Turn-of-the-century bed stuffed with lots of history


ANNANDALE, Minn. -- This is a story about a traveling Greek millionaire, a Chicago doctor and a very expensive and unusual bed.

Oh yeah, Jacqueline Kennedy Onassis is also involved (well, sort of).

Perhaps it would be best to begin with the bed, which these days can be found at M.T. Cupboard, an estate sales firm near Annandale, a town about 45 miles northwest of Minneapolis.

The firm is trying to sell the king-size, 700-pound bed, which is not your everyday estate sale item.

In fact, it's believed to be one of only two beds of its kind in the world.

Made of solid nickel, it was fabricated by Italian craftsmen around the turn of the century and features a decorated headboard with a pair of medallions showing a woman's face.

But if you're thinking of buying the bed, you'll need a pillowcase full of cash, because the minimum bid is $100,000, mattress and box spring not included.

Naturally, you're wondering why anyone would make a bed out of nickel, a metal more associated with cheap coins than fine boudoir furnishings.

And you're probably wondering as well how the thing ended up in Annandale.

Well, therein, as they say, lies a story.

According to Mark Axford, who with his wife, Tammy, owns M.T. Cupboard Estates, the tale of the nickel bed goes something like this:

Back in the 1880s or maybe the 1890s or maybe the early 1900s (the chronology, alas, is a bit vague), Homer Socrates Onassis, progenitor of the famous Greek shipping family, was traveling through the United States for purposes unknown when he fell ill in Chicago.

The problem, it seems, was a large and dangerously infected cyst somewhere in the vicinity of one of his ears.

As it so happened, the leading ear, nose and throat specialist of the time in Chicago was a certain Dr. James Davey.

Dr. Davey operated on Mr. Onassis, removed the cyst and thereby saved the tycoon's life.

1% Not surprisingly, Mr. Onassis was

pleased by this surgical success, and as a token of his gratitude he sent the doctor one of two nickel beds that were custom-made in Italy.

Mr. Onassis kept the other bed for himself.

What dictated the unusual choice of bed-frame material? Simple economy, it appears.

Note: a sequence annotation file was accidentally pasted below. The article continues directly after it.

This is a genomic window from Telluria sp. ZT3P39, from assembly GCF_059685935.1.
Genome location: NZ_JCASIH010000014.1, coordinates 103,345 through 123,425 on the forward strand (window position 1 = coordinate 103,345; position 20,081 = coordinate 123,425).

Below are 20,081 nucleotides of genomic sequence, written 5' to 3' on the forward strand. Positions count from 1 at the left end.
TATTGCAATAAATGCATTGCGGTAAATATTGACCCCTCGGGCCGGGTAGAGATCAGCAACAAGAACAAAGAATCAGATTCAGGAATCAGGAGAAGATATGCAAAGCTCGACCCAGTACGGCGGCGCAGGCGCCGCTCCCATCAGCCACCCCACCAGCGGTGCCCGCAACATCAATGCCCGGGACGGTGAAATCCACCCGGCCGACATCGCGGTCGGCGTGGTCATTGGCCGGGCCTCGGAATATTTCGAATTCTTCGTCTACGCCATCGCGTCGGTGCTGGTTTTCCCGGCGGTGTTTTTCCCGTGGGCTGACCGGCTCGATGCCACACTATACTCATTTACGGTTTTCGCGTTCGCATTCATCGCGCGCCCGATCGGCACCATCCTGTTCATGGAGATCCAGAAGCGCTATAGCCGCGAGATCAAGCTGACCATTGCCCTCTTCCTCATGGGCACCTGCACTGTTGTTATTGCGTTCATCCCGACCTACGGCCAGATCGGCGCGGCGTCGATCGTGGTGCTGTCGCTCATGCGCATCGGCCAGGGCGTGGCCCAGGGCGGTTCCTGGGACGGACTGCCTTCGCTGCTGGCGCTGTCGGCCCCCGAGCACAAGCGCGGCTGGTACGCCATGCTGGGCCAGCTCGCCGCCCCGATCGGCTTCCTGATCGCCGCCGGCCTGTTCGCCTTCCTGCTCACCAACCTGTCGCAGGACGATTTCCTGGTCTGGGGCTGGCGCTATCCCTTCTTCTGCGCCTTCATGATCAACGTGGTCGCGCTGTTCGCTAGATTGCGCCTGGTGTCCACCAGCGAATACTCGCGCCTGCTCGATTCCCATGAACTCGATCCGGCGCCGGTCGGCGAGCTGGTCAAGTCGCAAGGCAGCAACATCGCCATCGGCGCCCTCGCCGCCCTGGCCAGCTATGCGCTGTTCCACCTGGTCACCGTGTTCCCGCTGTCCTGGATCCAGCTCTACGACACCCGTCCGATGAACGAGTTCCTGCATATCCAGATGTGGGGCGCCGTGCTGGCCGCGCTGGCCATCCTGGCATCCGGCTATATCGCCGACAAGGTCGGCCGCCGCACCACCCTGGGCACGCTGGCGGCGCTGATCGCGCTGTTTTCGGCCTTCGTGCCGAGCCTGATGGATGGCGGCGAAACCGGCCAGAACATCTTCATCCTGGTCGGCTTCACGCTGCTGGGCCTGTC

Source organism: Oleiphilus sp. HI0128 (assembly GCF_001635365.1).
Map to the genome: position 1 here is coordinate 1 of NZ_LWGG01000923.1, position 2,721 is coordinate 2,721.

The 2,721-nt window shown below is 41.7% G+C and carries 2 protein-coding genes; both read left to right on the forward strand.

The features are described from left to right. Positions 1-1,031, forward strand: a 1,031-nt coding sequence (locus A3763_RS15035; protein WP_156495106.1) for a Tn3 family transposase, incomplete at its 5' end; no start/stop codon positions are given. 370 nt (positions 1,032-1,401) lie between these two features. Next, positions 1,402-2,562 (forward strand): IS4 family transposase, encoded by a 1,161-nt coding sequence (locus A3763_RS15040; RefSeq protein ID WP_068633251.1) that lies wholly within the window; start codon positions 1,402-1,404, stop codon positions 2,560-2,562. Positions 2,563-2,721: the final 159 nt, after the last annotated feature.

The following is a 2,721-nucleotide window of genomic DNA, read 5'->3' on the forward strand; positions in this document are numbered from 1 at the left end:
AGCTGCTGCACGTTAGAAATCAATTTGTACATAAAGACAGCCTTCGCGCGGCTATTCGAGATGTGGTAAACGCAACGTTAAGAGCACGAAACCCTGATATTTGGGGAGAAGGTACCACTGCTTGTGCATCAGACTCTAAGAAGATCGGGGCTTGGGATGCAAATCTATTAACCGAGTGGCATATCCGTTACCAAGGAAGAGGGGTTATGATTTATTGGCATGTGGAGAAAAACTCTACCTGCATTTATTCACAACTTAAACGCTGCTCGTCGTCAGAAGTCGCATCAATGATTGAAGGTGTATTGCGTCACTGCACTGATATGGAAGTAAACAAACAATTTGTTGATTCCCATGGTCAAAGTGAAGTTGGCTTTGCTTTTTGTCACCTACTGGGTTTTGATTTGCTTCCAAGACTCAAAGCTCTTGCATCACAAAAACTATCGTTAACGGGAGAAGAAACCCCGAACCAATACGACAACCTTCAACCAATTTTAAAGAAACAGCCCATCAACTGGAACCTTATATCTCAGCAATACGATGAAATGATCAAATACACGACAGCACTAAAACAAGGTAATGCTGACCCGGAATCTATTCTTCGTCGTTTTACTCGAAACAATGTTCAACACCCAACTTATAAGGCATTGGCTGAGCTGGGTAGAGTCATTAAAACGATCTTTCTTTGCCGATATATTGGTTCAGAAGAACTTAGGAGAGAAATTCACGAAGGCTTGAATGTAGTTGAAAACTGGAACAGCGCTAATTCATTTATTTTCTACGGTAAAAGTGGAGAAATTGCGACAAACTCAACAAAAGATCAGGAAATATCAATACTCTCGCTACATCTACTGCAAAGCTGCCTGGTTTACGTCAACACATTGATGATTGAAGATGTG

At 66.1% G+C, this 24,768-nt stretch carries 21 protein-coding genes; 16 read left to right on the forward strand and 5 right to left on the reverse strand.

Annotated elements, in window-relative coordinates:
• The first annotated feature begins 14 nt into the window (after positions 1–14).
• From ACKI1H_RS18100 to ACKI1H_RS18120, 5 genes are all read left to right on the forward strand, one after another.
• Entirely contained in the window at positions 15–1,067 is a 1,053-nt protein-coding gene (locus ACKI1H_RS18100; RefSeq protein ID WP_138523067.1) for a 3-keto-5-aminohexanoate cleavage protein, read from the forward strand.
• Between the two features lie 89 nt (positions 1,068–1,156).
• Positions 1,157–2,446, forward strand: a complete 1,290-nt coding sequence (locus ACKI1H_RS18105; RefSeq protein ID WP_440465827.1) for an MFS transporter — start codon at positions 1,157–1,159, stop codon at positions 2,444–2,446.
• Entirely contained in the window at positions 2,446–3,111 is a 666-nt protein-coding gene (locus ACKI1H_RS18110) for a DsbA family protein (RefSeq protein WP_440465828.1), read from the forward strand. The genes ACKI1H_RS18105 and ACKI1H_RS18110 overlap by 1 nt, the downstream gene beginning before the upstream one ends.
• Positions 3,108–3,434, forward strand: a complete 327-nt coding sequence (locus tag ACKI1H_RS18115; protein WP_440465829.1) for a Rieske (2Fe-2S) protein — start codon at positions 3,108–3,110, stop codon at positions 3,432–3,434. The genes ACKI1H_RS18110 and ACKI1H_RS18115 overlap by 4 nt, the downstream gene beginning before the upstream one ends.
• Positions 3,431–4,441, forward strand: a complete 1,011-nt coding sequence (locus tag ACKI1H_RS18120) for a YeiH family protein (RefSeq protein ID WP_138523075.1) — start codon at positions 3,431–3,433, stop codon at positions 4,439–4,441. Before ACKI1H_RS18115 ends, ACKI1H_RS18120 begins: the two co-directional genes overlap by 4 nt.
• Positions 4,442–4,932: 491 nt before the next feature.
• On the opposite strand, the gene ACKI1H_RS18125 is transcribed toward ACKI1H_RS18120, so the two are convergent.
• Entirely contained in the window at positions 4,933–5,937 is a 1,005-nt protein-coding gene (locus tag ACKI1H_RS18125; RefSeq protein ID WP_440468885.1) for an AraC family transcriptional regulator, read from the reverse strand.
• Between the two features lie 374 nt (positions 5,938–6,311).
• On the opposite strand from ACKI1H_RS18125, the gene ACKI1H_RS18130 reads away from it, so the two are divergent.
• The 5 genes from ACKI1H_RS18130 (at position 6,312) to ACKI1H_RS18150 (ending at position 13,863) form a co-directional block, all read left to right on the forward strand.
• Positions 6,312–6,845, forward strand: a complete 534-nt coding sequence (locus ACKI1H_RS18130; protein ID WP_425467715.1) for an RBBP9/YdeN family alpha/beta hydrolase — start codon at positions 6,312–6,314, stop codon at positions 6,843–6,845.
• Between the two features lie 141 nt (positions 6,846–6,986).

Mr. Onassis owned several nickel mines and so had a ready source of the metal.

As everyone knows, of course, the most famous member of the Onassis family was not old Homer, but his flamboyant son, Aristotle, enshrined in tabloid lore as Ari and best known as the second husband of Jacqueline Kennedy (thus the Jackie connection, which, admittedly, is a stretch).

Back in the days when Jackie and Ari were a hot item, the nickel bed might have had considerable prestige value because of its link, however distant, to such famous personalities.

Unfortunately, the Onassis name no longer "has the clout it did when Jackie was married to Aristotle," Mr. Axford said.

Mr. Axford said the Onassis family still has its nickel bed, while the one for sale was passed down by Dr. Davey to his son (of the same name), a retired optometrist who lives in Bemidji, Minn.

In hopes of finding a buyer, Mr. Axford has written to the Onassis family in Greece, thinking they might be interested in reuniting their bed with its twin.

So far, no bids have been made on the ornate bed, which is being offered on consignment.

Mr. Axford, however, is optimistic that someone with a taste for the exotic and a healthy wallet will come forward.

"We think it might interest rock stars, athletes, people like that," he says -- the kind of people, in other words, who would think nothing of shelling out a hundred grand for a little nickel.

Roger Simon is on vacation. His column will resume Sept. 9.

Copyright © 2019, The Baltimore Sun, a Baltimore Sun Media Group publication | Place an Ad